The next night, Hazrat Wamisra, accompanied by 30 warriors, reached close to the castle and advising his men to stay there, he took a round of the castle. He found a turret undefended. Either there was none to defend it or its security guard was asleep. Hazrat Wamisra sent two of his men to Hazrat Abu Ubaidahra with a message to send a thousand warriors near the castle before dawn. Standing below the city wall, he guessed that a man on top of a ladder of seven men standing on top of each other could reach the top. He himself stood below and mounted six men on top of each other and thus, the top man reached the top of the wall and tied a rope with the turret. 

With the help of the rope, all of these warriors entered the tower. There, they found two watchmen drunk. The day before, the Muslim force, as a strategy, had announced to depart, and the Romans celebrated for their departure and became drunk. The drunk watchmen were slain.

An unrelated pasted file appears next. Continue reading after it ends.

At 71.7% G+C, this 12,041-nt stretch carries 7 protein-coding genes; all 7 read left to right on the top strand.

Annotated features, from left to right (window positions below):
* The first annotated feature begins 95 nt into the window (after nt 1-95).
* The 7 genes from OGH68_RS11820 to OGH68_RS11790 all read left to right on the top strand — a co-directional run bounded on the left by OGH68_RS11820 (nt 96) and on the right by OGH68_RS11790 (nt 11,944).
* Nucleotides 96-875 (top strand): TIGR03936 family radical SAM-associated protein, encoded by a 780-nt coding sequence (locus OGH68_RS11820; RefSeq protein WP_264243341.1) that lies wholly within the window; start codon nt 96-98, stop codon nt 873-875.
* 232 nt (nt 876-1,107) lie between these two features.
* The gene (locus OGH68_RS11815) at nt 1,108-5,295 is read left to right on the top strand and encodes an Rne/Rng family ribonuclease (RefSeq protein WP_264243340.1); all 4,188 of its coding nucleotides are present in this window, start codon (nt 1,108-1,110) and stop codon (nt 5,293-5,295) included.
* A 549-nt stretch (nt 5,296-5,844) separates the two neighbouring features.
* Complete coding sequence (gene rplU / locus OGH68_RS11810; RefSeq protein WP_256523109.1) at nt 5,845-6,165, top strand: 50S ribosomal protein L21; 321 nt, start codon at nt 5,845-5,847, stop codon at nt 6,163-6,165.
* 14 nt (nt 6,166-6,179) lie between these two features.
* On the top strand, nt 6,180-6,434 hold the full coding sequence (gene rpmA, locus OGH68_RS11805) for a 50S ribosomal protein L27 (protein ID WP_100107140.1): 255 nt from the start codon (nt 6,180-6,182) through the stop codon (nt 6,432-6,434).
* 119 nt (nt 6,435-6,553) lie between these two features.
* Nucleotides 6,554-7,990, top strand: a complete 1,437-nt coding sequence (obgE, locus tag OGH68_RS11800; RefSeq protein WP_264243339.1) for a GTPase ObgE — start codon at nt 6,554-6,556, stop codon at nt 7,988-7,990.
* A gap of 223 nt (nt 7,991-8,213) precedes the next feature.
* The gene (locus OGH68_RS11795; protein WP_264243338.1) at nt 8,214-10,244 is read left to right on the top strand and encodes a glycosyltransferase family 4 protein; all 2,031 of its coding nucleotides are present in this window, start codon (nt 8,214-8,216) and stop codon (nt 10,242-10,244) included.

Hazrat Wamisra, accompanied by his warriors, came to the gate and started killing the security guards. Hearing their commotion, other Roman soldiers woke up and attacked the Muslim group. Hazrat Wamisra, in order to keep the gate in their control, stationed his men at the gate and a real battle started. Hazrat Wamisra had prepared a bunker because of which the Romans could not attack them in large number. It was a narrow place and only a small number of men could enter it. 

Whoever of them entered it, the Muslim fighters killed them. From midnight till dawn, this fighting continued and eight Muslims were martyred. At dawn, the Muslim force reached outside the castle and raised slogans of “Allahu Akbar”. Hazrat Wamisra, knowing that the Muslim force had reached outside the castle, left fighting and opened the gate. And the Muslim force entered the castle triumphantly. 

In this fight, Hazrat Wamisra received 70 wounds but continued fighting.

(Translated by Shahid Mahmood Ahmad, Missionary in Ghana, from the original Urdu, Muslim Nau-jawanon kay Sunehri Karnamey)